As Fedor Emelianenko lay on the canvas taking a beating from Antonio Silva, one can imagine Strikeforce CEO Scott Coker and M-1 Global's Vadim Finkelchtein standing there screaming, "No! No! This can't be happening again!"
As much Coker talked about Silva having a good chance of defeating Fedor, the truth is that Silva was expected to lose this fight.
Fedor was expected to take advantage of Silva's plodding striking and hittable chin en route to an emphatic victory.
From there, Strikeforce was at least hoping that Alistair Overeem would get by Fabricio Werdum to set up a true mega-fight that could be used as Strikeforce's first pay-per-view effort.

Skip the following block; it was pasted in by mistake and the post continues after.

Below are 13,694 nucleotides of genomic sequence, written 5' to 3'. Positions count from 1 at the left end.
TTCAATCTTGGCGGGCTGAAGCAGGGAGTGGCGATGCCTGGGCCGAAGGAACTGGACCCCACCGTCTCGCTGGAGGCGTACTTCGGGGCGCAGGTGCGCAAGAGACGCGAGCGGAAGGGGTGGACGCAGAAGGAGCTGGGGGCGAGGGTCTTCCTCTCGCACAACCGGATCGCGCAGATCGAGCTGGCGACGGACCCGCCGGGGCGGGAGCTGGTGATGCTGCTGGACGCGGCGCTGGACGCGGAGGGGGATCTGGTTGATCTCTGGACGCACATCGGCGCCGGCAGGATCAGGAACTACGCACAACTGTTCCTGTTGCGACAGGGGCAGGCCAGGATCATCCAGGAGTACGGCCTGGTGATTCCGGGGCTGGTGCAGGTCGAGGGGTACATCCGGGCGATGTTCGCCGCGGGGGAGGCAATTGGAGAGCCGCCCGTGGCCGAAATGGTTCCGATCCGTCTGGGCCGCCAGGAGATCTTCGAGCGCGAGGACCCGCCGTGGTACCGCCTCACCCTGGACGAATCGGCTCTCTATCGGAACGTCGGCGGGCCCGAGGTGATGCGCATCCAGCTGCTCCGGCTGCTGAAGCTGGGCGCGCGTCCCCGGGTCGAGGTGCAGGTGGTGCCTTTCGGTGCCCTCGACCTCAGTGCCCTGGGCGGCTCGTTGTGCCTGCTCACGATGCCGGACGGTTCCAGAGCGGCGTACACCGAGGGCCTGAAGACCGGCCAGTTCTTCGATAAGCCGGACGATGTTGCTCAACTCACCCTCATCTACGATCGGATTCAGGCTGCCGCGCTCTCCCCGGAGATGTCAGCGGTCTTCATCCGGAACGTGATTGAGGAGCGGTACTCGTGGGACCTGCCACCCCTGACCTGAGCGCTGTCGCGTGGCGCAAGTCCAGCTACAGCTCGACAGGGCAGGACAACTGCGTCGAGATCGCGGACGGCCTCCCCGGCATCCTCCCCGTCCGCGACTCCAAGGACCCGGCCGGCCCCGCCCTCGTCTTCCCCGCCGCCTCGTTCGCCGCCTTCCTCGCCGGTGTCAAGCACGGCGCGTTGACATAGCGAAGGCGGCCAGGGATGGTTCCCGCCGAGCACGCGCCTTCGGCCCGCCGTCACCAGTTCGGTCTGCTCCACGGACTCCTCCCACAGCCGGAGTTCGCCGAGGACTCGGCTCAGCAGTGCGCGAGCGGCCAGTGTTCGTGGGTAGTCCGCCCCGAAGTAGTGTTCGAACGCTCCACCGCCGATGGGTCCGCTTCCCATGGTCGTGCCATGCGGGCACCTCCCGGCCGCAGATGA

With Fedor defeated, and possibly even retired, Strikeforce doesn't have a fight available that could really garner the kind of media and fan attention that would be necessary to put on a successful PPV.
They have PPV quality fighters, but not ones that are going to get mainstream media outlets going.
This is a huge setback for Strikeforce in their attempts to break into the PPV business, and an even bigger setback for M-1 Global, who were really gambling that Fedor would be able to keep his incredible winning streak going.
Unfortunately, what was a blip in Fedor's career has become a possibly career-ending slide.
The only silver lining in all of this is that now the potential tournament pitfalls involving Fedor's fragile hands and terrorist negotiation style management have been vanquished.
The tournament goes on.
But for now, the big expected pay-per-view is off the table.